Background: Mustard gas (HD) is an alkylating agent with mutagenic and carcinogenic effects. Previous reports have demonstrated the ability of this class of compounds to cause adverse reproductive effects, however as of the time of this writing, few correlations have been established between HD exposure and human infertility. In the present study we hypothesize that infertility among mustard-exposed individuals is higher than among the general population.
Methods: 117 couples, 90 with at least one partner, and 27 with both partners exposed to HD in June 1987, were evaluated for occurrence of infertility (defined as the failure to conceive after 12 months of unprotected intercourse). Two groups of subjects were considered in order to establish dose-responsive effect of HD on fertility. One cohort was married at the time of exposure and were evaluated in a time period 12 months from that date. The second cohort married after the date of exposure and each couple was evaluated for a year during a period following marriage. Measurements of these subjects were compared with worldwide incidence of fertility.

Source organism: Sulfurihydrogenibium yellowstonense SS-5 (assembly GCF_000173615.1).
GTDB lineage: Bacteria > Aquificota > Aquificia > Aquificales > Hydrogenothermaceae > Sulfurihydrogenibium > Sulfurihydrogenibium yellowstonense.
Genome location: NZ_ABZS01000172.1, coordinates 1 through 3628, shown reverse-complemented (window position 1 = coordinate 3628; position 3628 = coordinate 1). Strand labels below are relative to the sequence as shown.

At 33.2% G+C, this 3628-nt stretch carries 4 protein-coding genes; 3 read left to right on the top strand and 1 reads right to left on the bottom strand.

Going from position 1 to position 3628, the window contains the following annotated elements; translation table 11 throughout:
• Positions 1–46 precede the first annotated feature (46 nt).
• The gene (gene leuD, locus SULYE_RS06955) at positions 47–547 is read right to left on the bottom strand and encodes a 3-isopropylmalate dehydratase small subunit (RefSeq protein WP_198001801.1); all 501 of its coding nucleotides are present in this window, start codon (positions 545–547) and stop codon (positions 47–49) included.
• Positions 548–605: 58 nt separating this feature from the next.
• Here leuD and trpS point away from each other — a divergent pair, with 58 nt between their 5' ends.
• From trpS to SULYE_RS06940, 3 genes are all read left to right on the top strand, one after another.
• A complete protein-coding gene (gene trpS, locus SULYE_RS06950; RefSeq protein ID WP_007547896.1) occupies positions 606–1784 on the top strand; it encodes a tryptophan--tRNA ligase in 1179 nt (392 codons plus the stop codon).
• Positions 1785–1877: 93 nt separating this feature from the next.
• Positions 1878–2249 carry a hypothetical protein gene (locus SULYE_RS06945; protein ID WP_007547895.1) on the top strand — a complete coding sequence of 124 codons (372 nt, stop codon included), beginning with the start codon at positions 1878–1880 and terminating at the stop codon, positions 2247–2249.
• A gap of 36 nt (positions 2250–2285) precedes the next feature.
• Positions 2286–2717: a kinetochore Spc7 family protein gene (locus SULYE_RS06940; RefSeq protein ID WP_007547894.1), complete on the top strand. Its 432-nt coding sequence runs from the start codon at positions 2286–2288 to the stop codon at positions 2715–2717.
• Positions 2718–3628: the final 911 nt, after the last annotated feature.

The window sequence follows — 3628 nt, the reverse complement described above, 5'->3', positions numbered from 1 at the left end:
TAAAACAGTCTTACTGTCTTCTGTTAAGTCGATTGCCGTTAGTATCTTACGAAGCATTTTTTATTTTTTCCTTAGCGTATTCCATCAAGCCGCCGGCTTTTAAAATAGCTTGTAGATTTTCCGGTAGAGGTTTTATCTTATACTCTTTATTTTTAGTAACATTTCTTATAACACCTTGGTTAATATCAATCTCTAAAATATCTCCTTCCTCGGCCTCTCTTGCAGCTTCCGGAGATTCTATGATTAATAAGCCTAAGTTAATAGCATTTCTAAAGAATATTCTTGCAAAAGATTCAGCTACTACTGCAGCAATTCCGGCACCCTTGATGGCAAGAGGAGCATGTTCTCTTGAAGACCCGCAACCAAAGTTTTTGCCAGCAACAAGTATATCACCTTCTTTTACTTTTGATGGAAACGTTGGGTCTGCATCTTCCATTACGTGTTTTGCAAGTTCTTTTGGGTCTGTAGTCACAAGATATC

Results: A 7.5% rate of infertility was observed among couples who were married at the time of exposure; and a rate of 10.3% was noted among individuals single at exposure and subsequently married, for an overall rate of 8.3%, which compares with a worldwide rate of 10-15%.
Conclusions: This study showed that within a population of HD-exposed individuals, elevated environmental levels of the agent during a time period in which couples were actively attempting to conceive, failed to correlate with increased risk of infertility. However, these results must be interpreted with caution based on experimental design which limits the definition of infertility to one 12 month time period.